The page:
Hausa-speaking individuals in Nigeria are alike group with no great differences in the use of words for the description of a meaning. However, district differences exist, and an effort was made to use a standard Hausa language in the translation text, avoiding informal and idiomatic phrasing.[17] A careful methodology of the translations was followed, to prevent language and cultural infiltration in the translation of the questionnaire that could produce a result with divergent psychometric properties. The first step of the translation was a forward translation of the RMDQ-H by two bilingual (Hausa and English) professional translators. One of the translators was an orthopedic physiotherapist who was very familiar with the concept of the RMDQ-O and was informed of the project. The other was a professional translator who was not familiar with the questionnaire and unaware of the project. The second step was comparison of the translations by the two translators to produce a synthesized version of the RMDQ-H after a consensus was met. A back translation (the 3rd step) was then conducted by two independent, bilingual (English and Hausa) translators, who were unaware of the original English version and application of the questionnaire (RMDQ-O). In addition, these translators were also not aware of the concept being examined. At the fourth step, the translators and the authors compared both translations and reached a consensus, after which a prefinal RMDQ-H was formed. The prefinal RMDQ-H was then pretested in a group of Hausa native speakers with LBP to obtain their responses about the questionnaire after which a peer debriefing was performed. The final RMDQ-H was then produced by the forward and back translators and by the authors to ensure that the original meaning was very well suited with the concept of the questionnaire while preventing language and cultural infiltrations.

Validation of the questionnaire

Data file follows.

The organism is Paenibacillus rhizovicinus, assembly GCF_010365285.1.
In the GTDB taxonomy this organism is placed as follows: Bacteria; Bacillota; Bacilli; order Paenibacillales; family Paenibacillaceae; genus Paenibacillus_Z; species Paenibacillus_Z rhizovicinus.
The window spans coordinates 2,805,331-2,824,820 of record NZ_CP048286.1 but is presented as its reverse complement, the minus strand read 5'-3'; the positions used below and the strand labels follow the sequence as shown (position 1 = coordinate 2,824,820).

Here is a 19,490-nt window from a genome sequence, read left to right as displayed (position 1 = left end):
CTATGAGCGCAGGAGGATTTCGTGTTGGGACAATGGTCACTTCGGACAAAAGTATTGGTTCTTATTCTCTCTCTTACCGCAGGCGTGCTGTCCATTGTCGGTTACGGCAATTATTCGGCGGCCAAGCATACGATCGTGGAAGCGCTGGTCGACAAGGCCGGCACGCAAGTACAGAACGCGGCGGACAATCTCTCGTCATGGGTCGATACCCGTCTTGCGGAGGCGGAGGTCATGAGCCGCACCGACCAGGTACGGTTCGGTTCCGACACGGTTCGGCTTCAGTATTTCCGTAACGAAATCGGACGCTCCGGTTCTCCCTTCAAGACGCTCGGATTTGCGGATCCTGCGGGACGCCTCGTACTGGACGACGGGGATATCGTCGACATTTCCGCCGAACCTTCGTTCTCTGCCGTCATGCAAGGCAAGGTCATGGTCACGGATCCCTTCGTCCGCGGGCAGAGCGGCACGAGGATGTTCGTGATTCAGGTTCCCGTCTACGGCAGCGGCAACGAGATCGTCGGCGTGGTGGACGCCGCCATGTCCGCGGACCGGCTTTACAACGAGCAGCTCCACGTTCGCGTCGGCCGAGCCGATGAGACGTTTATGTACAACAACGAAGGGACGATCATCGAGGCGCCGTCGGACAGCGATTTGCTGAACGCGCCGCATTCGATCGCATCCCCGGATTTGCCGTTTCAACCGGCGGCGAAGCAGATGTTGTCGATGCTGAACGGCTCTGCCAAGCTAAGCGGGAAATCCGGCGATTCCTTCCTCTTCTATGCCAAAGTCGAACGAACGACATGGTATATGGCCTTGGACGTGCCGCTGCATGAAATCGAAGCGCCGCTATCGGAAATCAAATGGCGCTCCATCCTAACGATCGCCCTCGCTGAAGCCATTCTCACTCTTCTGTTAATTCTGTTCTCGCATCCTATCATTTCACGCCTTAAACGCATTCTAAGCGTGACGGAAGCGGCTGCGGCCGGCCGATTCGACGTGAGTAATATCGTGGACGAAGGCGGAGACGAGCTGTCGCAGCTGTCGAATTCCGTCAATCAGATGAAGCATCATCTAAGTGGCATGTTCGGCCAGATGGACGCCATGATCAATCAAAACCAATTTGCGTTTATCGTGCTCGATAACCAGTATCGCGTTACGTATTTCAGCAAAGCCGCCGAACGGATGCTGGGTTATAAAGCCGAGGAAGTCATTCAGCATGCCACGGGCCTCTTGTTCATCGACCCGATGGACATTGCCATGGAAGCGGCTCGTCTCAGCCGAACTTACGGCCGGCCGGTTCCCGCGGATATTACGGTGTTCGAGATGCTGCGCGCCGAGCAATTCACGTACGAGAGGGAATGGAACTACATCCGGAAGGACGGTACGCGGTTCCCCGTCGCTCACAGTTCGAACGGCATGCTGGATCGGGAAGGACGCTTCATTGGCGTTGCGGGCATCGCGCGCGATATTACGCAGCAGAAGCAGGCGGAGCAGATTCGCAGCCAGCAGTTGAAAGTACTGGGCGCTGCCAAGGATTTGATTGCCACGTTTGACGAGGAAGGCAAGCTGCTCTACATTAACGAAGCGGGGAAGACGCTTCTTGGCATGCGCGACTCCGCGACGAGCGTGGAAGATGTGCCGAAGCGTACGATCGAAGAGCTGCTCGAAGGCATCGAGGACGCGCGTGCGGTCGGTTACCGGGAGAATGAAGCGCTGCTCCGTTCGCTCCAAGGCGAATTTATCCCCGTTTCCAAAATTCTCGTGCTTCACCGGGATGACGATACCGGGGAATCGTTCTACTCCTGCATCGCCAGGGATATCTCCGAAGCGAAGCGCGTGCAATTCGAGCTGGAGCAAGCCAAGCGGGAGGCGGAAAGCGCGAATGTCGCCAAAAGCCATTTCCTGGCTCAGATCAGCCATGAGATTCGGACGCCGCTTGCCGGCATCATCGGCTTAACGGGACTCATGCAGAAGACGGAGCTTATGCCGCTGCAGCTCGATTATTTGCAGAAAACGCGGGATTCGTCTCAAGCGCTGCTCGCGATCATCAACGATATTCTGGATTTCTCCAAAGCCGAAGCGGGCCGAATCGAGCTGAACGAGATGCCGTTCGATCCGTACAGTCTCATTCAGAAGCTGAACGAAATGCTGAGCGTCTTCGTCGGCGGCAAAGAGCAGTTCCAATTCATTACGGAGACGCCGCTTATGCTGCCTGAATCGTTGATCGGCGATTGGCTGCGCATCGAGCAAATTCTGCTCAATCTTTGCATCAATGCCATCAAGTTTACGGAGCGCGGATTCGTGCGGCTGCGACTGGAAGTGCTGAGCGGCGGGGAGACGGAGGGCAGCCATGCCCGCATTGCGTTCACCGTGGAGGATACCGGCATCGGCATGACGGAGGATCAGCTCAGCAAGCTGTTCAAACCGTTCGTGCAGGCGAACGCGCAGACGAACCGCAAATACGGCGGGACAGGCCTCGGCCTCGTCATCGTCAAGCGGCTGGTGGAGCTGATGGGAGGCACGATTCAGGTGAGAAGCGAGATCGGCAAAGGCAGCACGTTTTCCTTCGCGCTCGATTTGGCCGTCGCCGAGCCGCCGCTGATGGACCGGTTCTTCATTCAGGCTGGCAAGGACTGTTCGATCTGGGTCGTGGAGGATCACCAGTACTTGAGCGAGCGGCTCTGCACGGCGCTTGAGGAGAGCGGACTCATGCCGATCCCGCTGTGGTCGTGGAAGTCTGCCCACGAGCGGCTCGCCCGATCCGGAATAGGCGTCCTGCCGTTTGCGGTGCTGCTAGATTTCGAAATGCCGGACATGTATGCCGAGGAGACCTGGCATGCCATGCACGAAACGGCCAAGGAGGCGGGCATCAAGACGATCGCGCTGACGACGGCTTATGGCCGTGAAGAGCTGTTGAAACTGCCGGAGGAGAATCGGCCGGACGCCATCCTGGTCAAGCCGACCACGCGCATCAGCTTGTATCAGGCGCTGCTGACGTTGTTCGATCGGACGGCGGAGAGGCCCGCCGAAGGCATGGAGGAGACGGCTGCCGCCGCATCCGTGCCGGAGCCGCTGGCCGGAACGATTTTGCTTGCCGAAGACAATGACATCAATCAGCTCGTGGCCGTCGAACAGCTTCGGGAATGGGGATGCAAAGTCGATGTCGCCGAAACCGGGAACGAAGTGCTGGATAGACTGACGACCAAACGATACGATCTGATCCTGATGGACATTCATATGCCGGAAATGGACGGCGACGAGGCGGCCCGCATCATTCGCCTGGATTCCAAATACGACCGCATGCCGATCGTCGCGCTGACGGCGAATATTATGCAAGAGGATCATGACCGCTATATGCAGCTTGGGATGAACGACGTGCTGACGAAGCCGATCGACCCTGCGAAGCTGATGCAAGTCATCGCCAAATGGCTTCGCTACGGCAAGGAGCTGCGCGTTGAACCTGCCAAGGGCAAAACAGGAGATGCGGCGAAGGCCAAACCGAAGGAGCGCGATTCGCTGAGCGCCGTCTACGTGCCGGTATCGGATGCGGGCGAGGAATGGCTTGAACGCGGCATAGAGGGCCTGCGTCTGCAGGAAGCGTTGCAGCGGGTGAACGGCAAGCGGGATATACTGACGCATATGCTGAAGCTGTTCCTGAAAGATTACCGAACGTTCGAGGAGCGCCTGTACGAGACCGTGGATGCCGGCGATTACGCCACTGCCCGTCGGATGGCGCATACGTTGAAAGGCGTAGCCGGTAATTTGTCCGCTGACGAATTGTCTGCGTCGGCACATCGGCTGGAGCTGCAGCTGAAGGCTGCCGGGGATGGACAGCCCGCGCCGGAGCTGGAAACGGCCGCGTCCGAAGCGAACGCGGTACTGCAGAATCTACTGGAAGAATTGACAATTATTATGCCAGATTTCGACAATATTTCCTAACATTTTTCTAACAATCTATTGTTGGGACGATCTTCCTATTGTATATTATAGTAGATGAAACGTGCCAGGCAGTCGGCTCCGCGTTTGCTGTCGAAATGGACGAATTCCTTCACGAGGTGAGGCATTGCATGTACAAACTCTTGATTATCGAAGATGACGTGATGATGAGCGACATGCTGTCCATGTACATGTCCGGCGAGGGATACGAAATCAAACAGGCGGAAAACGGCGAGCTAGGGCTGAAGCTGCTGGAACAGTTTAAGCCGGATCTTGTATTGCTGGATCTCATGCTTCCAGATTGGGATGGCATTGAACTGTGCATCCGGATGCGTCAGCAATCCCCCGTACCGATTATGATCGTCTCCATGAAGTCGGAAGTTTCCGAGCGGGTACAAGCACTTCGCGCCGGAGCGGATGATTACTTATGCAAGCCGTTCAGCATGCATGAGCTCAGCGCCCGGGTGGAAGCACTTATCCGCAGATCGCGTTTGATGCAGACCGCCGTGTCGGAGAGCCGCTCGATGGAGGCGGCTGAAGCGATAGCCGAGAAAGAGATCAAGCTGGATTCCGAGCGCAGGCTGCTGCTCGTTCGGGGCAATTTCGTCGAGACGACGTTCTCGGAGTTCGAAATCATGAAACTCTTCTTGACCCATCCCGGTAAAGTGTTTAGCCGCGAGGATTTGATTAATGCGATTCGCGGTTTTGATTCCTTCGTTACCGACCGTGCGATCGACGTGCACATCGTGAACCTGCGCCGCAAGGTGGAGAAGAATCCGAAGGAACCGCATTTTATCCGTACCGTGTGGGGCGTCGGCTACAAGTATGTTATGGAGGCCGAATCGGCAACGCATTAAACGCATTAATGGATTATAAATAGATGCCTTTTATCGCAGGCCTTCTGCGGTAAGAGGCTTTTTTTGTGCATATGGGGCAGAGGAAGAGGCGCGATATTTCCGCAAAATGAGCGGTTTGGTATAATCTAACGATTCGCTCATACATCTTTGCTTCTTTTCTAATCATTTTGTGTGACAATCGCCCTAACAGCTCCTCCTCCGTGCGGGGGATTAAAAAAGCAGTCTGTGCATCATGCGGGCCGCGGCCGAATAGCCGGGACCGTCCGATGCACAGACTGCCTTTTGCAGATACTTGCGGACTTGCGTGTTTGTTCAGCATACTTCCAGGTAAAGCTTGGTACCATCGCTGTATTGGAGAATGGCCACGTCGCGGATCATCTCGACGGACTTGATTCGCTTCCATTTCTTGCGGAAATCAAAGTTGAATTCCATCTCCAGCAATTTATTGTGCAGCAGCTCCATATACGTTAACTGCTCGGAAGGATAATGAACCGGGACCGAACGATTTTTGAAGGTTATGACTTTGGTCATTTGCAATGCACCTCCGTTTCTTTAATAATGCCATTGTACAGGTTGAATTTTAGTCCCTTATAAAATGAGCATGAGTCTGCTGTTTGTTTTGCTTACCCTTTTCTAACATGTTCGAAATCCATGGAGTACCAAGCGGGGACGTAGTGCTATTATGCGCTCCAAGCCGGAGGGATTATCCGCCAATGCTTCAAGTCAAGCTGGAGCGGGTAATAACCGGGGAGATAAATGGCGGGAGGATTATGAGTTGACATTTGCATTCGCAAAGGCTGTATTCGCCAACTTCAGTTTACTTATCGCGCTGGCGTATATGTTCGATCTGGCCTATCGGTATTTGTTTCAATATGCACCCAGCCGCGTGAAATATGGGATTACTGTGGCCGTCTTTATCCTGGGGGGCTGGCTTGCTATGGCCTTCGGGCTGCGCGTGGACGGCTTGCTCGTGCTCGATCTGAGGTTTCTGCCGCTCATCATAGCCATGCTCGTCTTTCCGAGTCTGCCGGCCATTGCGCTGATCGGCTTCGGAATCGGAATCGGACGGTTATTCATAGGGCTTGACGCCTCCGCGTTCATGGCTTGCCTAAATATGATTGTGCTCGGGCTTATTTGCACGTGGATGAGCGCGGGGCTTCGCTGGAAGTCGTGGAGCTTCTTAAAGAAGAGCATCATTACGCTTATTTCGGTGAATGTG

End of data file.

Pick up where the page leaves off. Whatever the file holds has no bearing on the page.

Face validity

Face validity is concerned with whether a measurement seems to be assessing the intended parameters.[18] In the current study, the translation of the questionnaire seemed to be valid, because it was very well accepted by the participants. In addition, the layout of the questionnaire and clear structure and clarity of the questions enhanced the face validity.

Content validity

A measurement is considered to have content validity when it contains all the aspects of what needs to be measured.[19] In the current study, the translation of the questionnaire was evaluated by orthopedic physiotherapists, and the questionnaire was found to sample all the components that are needed to measure the level of disability.

Concurrent validity

This is the case when a measurement correlates highly with a criterion test or with an assessment of a specialist in the field.[20] To measure the concurrent validity in this study, all patients were asked to complete the RMDQ-O and the RMDQ-H at two separate hospital visits within the week and the scores were analyzed. The decision to complete the questionnaires at different times was made so that the scores of one questionnaire do not influence those of the other.

Convergent validity

This validity establishes that a new measure correlates with another thought to measure a similar characteristic or concept.[21] To measure the convergent validity, patients were asked to complete the RMDQ-H and the ODI at two different hospital visits and the scores were analyzed. This was necessary to obtain truthful outcomes.

Divergent validity

Divergent validity establishes that a measure does not correlate with a measure thought to assess a distinctly different characteristic or concept.[21] To assess this type of validity, patients were asked to complete the RMDQ-H and the Berg Balance Scale (BBS) at the same time and the scores were analyzed. This decision was made because the two questionnaires measure entirely different constructs and the scores cannot influence each other whatsoever.

Statistical analysis

Data obtained from this study were analyzed using SPSS 20.0 (SPSS Inc., Chicago, Illinois, USA). Descriptive statistics of means and standard deviations were used to summarize the demographic and clinical parameters of the participants. The normality of the data was assessed using the Shapiro–Wilk statistic. Pearson's product-moment correlation (PPMC) was used to determine the levels of correlation in the study. Statistical values were considered at 5% probability level (P<.05).